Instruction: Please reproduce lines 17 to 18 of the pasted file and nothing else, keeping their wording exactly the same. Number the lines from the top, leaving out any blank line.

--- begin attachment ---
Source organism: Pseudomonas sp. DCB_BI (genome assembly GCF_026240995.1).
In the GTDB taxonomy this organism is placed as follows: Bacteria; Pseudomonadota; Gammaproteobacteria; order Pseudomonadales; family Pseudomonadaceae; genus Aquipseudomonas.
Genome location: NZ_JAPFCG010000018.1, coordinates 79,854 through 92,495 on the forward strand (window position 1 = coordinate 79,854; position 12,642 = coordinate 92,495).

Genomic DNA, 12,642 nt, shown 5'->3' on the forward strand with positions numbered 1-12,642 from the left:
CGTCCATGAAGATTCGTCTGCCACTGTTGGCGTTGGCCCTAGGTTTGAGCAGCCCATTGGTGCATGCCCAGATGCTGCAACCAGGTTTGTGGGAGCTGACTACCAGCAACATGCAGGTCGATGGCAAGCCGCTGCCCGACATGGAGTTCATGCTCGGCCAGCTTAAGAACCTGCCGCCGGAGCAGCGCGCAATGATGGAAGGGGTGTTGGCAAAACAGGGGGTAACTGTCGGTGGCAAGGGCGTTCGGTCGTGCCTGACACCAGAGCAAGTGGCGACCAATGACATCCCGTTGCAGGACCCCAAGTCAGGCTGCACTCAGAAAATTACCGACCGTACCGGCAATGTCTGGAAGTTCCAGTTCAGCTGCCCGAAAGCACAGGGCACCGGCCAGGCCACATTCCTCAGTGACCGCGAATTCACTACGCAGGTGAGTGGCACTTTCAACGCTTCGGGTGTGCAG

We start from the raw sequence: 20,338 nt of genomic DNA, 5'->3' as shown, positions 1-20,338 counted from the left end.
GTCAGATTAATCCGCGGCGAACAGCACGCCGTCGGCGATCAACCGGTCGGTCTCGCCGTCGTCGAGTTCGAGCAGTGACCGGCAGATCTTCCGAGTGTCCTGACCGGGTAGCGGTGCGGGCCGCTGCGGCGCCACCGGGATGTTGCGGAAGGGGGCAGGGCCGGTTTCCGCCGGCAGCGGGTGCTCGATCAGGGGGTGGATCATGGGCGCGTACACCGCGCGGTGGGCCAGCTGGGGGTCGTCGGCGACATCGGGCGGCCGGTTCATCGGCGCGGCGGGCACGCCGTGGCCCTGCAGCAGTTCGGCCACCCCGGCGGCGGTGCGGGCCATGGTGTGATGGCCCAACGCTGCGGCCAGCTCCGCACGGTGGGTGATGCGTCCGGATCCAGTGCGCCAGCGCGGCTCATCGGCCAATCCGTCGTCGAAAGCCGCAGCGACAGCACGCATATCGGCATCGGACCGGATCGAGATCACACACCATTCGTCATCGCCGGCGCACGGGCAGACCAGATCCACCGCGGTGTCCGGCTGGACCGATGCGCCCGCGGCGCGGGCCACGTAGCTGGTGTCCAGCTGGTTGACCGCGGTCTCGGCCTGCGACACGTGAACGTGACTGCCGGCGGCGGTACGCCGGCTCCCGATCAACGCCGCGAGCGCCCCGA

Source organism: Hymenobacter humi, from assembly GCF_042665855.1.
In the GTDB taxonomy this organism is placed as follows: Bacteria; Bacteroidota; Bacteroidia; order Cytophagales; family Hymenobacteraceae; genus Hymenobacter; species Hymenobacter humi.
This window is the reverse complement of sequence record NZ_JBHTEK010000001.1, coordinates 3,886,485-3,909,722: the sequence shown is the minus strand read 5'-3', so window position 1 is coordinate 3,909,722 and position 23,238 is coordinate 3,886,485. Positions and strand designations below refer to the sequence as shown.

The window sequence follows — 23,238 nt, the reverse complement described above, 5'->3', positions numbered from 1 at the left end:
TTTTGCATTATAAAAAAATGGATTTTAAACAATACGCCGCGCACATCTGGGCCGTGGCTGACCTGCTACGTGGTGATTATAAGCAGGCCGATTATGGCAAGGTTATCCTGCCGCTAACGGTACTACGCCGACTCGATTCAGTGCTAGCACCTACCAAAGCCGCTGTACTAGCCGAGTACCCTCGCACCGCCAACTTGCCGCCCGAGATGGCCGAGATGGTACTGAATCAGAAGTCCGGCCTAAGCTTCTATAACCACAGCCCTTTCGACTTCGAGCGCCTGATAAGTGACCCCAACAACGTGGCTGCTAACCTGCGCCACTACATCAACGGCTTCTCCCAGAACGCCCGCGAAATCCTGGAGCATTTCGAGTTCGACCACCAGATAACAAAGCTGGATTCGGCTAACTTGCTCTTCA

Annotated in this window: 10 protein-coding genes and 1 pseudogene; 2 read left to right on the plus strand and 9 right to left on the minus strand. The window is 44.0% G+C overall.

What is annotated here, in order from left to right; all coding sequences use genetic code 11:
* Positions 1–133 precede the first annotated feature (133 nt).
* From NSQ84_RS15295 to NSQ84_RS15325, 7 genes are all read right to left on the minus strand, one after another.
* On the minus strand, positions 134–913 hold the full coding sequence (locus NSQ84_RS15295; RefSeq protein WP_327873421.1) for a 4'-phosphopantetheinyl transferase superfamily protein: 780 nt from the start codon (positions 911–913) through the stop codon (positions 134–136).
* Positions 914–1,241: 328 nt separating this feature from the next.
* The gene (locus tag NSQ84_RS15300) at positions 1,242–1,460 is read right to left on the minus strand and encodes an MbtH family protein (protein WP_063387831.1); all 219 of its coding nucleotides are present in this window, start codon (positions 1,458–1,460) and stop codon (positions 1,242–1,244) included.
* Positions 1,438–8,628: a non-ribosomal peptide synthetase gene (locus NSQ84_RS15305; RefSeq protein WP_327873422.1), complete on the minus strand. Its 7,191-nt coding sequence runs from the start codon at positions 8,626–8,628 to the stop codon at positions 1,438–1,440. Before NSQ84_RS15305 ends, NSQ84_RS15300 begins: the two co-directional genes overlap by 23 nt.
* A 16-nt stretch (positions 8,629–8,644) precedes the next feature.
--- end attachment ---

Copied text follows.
* On the minus strand, positions 134–913 hold the full coding sequence (locus NSQ84_RS15295; RefSeq protein WP_327873421.1) for a 4'-phosphopantetheinyl transferase superfamily protein: 780 nt from the start codon (positions 911–913) through the stop codon (positions 134–136).
* Positions 914–1,241: 328 nt separating this feature from the next.